Dragon's Return will certainly be this year (likely the latter part of 2015).


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 Post subject: Re: Dragon's Return
PostPosted: Fri Jun 19, 2015 12:00 am 
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August 24


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 Post subject: Re: Dragon's Return
PostPosted: Fri Jun 19, 2015 2:40 am 
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WHAT, I had no idea Second Run is putting this out!! Outstanding film, totally agree with zedz on this one - it deserves to be put up there with Marketa Lazarová. Dying to see his any of his other stuff as well, but I don't think they're available even in his home country. Just got the Slovak DVD for myself last week, but seeing that this will get wider release and promotion just made my day!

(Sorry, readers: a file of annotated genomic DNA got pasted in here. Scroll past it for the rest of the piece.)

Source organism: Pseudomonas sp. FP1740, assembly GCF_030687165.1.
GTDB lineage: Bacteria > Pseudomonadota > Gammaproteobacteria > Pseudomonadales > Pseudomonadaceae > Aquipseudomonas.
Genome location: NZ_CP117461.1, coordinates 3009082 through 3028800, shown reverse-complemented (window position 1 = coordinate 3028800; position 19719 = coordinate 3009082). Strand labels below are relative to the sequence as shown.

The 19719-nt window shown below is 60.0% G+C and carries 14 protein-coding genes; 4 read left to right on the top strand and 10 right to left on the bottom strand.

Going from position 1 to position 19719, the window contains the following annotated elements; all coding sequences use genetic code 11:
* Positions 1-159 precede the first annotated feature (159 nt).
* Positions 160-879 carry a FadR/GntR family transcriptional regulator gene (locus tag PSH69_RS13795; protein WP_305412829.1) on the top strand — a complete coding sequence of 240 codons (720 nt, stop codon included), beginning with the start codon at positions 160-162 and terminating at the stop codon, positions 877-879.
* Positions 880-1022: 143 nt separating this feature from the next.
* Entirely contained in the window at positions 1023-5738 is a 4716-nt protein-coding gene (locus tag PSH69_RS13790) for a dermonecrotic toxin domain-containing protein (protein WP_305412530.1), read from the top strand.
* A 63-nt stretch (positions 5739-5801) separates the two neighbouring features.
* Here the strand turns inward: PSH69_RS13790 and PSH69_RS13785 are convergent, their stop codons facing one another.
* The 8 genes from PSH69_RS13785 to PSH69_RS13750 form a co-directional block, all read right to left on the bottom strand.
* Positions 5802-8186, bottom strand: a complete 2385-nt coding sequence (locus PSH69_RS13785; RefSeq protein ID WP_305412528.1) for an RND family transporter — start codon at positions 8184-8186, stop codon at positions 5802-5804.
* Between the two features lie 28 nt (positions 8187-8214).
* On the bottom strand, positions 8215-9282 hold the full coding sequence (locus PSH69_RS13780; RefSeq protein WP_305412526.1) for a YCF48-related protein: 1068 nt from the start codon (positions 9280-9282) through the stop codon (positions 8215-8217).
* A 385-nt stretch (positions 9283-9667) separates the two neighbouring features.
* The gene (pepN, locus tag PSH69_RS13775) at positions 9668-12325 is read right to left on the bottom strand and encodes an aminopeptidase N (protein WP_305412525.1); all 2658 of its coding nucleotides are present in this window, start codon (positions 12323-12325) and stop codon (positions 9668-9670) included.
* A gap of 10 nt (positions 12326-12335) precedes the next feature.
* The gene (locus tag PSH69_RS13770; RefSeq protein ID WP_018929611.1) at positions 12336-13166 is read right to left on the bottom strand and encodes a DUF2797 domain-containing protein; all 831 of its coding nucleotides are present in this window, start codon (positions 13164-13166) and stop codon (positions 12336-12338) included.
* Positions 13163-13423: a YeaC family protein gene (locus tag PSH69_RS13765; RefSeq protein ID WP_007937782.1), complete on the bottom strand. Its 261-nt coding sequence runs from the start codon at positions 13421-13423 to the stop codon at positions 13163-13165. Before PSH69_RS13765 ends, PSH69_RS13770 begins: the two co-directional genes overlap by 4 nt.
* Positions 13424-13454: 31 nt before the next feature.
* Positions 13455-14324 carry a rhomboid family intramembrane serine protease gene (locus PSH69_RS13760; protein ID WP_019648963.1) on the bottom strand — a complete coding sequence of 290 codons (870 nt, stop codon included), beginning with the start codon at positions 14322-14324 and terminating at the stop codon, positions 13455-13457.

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 Post subject: Re: Dragon's Return
PostPosted: Fri Jun 19, 2015 4:53 am 
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John Edmond wrote:
Thanks for the Golden Sixties tip. I knew of the series, but had been faintly intimidated by tackling that many episodes - my kevyip is already worrying. And I wasn't sure if Grečner would rate an episode on his limited career. Maybe an extra for the DVD?

I can now answer this: the Golden Sixties producers are happy to license their own original interviews, but they haven't cleared the international rights to any of the clips that they used, so they're not prepared to license entire episodes.